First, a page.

Another way of looking at the East-West divide is as follows; the East Egg is the old aristocracy and eager to defend its privileges and its ideals of how the aristocracy should behave. Their treatment of the common non-aristocratic people is not unlike the treatment of the European nobility of serfs and peasants. They feel the need to assert their superiority and this often means putting down the lesser commoners. They feel that they can flout social norms due to their high status. Perhaps most important of all, they jealously guard their privileged status and are threatened by the ascendancy of the West egg. For them the idea of the boorish new rich joining their elite ranks is unthinkable. The idea that they are no longer the only elites of society troubles them greatly.

The West Egg does not have the pretensions of the old rich. As new rich, they better understand the tumults and troubles of the commoners. Especially since most of them came from the commoner ranks themselves. That being said they are not without their flaws. Most of them became rich by taking advantage of the economic boom of the Roaring twenties. Some achieved their success by criminal means such as joining the mob in profiting from the Prohibition era. In other words, they have obtained their wealth from means that would have been unthinkable to the Old rich. They became rich by employing methods no Old rich family would soil itself with. If the Old rich are flagrant in their efforts to put down those who do not share their elite status, the New rich are flagrant in their efforts to declare their new wealth. They are building handsome new mansions and spending great sums to flaunt the fact that they are now rich. However, unlike the Old rich they are not hypocrites claiming to be ascendant yet soiling their character with immodest things having extramarital affairs.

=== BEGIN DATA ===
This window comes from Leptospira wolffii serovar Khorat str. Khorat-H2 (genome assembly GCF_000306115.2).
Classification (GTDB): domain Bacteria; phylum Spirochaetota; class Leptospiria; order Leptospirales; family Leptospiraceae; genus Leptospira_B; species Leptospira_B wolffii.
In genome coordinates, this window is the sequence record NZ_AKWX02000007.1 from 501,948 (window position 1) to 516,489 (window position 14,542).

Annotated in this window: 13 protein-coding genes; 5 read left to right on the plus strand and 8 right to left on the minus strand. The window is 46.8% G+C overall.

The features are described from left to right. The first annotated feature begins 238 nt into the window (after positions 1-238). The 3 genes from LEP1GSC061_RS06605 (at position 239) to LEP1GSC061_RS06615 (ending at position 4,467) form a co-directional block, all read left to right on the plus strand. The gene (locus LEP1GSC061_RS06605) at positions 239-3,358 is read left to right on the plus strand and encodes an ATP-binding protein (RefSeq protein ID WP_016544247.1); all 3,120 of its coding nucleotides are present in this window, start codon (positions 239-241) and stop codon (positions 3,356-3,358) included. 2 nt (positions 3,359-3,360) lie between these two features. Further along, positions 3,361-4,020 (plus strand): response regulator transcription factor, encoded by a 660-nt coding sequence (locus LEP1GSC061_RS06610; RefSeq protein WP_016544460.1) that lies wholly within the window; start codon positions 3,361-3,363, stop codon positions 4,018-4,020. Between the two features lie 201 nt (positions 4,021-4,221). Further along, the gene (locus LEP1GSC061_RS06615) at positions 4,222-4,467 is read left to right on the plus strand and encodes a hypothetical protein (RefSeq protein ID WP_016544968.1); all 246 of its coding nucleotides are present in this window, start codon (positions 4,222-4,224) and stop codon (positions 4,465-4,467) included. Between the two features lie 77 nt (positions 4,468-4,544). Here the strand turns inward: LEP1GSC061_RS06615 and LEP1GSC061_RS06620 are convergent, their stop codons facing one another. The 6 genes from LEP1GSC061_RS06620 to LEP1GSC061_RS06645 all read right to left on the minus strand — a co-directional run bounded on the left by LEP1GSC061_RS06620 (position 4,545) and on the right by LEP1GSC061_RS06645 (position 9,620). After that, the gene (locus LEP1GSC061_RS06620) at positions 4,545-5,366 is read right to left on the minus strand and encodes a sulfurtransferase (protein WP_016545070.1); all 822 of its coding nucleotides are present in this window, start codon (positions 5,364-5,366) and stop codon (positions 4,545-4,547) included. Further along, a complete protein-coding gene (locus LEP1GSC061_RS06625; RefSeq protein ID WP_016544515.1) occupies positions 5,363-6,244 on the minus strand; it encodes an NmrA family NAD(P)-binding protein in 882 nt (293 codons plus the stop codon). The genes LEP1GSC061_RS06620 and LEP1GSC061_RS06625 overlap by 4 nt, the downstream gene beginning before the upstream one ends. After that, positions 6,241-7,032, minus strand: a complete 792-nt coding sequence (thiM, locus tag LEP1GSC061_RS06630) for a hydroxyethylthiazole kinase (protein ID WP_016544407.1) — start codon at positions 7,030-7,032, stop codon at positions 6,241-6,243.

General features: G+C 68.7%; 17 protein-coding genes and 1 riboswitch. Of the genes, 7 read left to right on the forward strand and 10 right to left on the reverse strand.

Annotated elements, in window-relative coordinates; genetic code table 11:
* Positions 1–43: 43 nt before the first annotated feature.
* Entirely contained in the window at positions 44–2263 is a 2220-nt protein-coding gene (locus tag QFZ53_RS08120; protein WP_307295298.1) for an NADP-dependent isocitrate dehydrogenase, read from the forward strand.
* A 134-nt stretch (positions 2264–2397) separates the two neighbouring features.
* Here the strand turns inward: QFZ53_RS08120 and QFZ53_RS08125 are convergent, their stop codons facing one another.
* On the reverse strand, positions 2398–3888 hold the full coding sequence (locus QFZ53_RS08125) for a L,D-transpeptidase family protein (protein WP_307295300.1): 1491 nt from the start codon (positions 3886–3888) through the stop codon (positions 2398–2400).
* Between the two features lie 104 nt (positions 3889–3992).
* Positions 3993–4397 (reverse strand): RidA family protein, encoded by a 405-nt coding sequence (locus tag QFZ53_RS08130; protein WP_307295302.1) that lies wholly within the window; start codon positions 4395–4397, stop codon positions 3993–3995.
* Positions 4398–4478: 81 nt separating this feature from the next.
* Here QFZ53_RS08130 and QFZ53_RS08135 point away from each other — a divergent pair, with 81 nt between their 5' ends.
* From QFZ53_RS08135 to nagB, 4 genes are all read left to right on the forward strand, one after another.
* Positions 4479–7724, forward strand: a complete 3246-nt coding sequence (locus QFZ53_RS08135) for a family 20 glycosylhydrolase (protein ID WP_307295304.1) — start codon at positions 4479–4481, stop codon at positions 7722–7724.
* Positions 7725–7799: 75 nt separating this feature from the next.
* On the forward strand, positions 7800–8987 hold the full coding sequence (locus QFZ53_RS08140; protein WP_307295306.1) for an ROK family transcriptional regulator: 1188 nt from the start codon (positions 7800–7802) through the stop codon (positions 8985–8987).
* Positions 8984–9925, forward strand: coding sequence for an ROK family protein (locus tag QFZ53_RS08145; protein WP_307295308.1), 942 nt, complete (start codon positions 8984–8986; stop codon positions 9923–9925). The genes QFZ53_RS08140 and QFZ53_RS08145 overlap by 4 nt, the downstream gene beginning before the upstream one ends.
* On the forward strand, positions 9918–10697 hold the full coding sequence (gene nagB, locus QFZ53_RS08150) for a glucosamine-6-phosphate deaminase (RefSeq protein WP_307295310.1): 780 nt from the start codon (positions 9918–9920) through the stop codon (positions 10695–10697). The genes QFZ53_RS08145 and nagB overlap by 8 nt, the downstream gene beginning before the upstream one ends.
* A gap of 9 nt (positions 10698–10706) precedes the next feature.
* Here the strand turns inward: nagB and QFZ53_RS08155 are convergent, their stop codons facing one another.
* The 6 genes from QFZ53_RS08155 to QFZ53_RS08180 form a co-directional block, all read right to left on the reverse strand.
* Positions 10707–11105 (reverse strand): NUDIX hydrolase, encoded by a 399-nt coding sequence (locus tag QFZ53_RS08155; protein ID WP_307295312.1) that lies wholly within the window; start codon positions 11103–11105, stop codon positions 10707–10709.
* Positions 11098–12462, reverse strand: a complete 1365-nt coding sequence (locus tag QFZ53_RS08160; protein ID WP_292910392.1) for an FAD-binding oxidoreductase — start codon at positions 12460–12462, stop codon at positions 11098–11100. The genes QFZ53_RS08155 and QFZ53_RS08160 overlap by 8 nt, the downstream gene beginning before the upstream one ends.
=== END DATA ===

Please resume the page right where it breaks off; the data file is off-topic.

Given the natural polemic opposition to their points of view, it is no wonder that the two groups can not stand each other. Hence they chose to like in separate halves of the city. One can imagine that the first West Eggers decided to build in the East Egg only to be denied the same by the East Egg’s snooty original occupants. Without recourse to living where he wanted to, he would be forced to just build his home on the other side. After a few years of such refusals to be tainted by the new rich doubtless the New rich community would sprout.

The natural opposition these two groups have for each other is the result of the turbulent times that the country was in during the time of the novel. In the end, the old aristocracy will have to concede that the new rich are here to stay, and instead of impoverishing the elite aristocracy the entrance of the new rich will enrich it and give the wealthy of society a new unique perspective from which it can profit. Eventually, the two extremes will learn to work together for the betterment of society

In conclusion, the Great Gatsby divides the Old rich and the New rich into East Egg and West egg sections to further emphasize the distinction between them. The two halves are essentially a clash of two worlds. An old world that is struggling to retain its old status and defend it from the interlopers and a new world that is struggling hard to gain acceptance into the elite. The clash is especially strong in the story of the Great Gatsby because it’s only starting now. The new rich are largely rags to riches stories they are new to wealth. While the old rich inherited their wealth and believe that to be elite is their unique privilege.